Ingredients for Dough
  •  2 1/2 tsp active dry yeast, dissolved in 1/4 cup warm water
  •  1 cup whole milk
  •  1/2 cup white sugar
  •  1 stick unsalted butter
  • 1 large egg
  •  1/2 tsp salt
  •  1 & 1/4 tsp ground cardamom
  • 4 cups AP flour, + additional for flouring surface

To make the Dough

1. Heat the milk over medium-high heat until it steams, then remove from heat and stir in butter and sugar until the mixture is smooth.

2. In a large bowl, add the dissolved yeast/water mixture to the milk mixture. Stir in the egg, mixing until smooth.

3. Add the salt and cardamom.

4. Add three cups of the flour until the mixture has pulled together, adding up to one more cup as needed. The finished dough should be soft, but not overly sticky. I wound up using all four cups of dough, plus additional dough when flouring the counter. Knead the dough for 7 – 10 minutes, or until it has come together.

5. Place dough in an oiled, covered bowl and allow to rise for an hour or until it has doubled in size. While the dough is rising, assemble your fillings!


Filling Ingredients

  • Two tbsp melted butter
  • 1/4 cup packed brown sugar, 1 tbsp white sugar + 2 tsp cinnamon, mixed together
  • 1/4 cup almond paste, chopped into small chunks
  • Half cup slivered almonds, toasted

After the dough has risen, I would recommend putting it in the freezer for ten minutes or so to make it easier to  handle and roll out!

To Make the Filling & Finish the Wreath

1. If you are baking the wreaths right away, preheat the oven to 350 F.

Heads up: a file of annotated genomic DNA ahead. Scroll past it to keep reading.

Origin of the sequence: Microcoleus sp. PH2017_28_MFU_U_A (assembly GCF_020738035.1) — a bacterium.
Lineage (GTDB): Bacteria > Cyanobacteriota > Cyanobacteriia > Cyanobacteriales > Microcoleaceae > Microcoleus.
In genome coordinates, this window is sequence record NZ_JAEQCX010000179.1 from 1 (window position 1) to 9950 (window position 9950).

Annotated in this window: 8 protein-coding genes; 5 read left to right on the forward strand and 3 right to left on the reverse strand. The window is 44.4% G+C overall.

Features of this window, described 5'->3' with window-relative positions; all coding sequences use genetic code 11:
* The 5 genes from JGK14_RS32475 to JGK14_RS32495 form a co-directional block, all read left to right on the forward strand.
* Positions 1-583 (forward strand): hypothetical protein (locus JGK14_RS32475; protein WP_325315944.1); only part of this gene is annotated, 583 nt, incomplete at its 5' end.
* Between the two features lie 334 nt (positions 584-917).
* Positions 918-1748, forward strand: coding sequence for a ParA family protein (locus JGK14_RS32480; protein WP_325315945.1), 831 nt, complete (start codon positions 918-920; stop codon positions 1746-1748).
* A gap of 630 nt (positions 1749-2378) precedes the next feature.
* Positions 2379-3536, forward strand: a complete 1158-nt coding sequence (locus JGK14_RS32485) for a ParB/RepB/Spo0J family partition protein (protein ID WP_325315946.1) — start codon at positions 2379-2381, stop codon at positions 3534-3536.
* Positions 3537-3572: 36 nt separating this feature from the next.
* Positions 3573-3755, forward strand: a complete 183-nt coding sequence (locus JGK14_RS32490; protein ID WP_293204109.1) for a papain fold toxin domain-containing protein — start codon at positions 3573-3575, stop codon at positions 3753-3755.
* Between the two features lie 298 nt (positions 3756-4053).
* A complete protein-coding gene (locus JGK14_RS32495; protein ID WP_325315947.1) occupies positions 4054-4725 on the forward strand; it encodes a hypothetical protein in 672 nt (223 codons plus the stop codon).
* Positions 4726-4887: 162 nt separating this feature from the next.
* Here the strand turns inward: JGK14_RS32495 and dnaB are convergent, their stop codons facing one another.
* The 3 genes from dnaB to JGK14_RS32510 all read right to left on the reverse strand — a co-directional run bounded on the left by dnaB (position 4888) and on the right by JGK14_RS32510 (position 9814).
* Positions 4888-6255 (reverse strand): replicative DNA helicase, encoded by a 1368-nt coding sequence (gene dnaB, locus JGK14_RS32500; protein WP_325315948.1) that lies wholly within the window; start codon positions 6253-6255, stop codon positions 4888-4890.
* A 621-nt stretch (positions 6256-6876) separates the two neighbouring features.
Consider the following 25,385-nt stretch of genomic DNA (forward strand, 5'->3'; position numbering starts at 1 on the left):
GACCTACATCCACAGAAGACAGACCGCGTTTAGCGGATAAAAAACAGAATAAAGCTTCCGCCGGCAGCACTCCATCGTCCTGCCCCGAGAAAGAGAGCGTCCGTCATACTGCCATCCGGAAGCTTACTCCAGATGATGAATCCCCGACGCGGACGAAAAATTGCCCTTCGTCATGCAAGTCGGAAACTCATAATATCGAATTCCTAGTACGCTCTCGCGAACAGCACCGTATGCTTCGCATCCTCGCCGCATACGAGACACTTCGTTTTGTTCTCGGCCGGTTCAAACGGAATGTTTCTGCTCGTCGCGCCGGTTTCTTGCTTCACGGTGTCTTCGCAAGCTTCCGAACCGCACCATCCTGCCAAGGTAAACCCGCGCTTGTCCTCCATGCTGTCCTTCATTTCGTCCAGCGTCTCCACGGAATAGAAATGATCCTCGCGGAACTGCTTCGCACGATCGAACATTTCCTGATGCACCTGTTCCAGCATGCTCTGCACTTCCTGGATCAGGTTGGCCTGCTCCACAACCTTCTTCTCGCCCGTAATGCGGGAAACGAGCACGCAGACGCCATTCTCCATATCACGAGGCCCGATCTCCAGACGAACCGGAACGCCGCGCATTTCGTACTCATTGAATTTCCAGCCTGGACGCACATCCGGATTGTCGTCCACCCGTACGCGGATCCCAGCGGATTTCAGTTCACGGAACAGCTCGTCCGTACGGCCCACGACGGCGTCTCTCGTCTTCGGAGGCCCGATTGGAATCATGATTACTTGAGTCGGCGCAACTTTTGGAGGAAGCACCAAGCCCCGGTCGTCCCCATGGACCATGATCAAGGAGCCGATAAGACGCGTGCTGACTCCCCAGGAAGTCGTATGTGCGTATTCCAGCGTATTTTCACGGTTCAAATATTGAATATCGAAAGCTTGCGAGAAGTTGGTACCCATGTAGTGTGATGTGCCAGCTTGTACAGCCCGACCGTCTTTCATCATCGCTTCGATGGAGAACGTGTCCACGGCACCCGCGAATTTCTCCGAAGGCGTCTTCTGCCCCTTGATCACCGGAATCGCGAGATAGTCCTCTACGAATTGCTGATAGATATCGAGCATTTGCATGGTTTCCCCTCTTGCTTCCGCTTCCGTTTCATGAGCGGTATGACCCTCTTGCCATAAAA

Lightly flour a broad surface (I used my kitchen table, for extra space). Dust a large rolling pin with flour. Take half of the dough and rolling into an 8″ x 16″ rectangle, trying to maintain a relatively even thickness across the entire dough.

2. Brush the rectangle with butter, leaving a 1/2 inch gap around the edges of the dough, to make it easier to work with.

3. Sprinkle buttered area evenly with sugar/cinnamon mixture.

4. Sprinkle on any additional toppings, including the almond paste and slivered almonds.

5. Carefully roll up the dough tightly, and join the ends together so that it forms a circle, making sure to seal the seams by pinching them together. If you find the two ends of the ‘log’ are pretty much just dough, lacking any filling, you can trim them (which I did).

6. After you have joined the ends of the dough together to form a circular log, take a pair of kitchen scissors and cut the wreath into even sections, cutting about 3/4 of the way through the dough,working from the outside of the circle to the inside. Use scissors to partition the entire circular log into such sections, pushing alternating sections to the right or the left as you go, to create the desired wreath shape. See below for desired outcome, or check the Simply Recipes post for more detailed guidance in the form of step-by-step photos.

7.  After shaping the dough into a wreath, cover lightly with plastic wrap and allow to rise for another forty minutes.

8. For each wreath, whisk together one egg yolk with one tbsp of cream and brush over the surface of the dough with a pastry brush. At this point, you can flash freeze the dough if you so desire (place it on a parchment-paper lined baking sheet in the freezer until frozen, and then store in a tupper ware or large ziploc bag until you are ready to bake it). If you flash freeze it, you may need to allow more time in the oven on baking day, but you won’t have to let the bread rise again, as it underwent both rises before being frozen.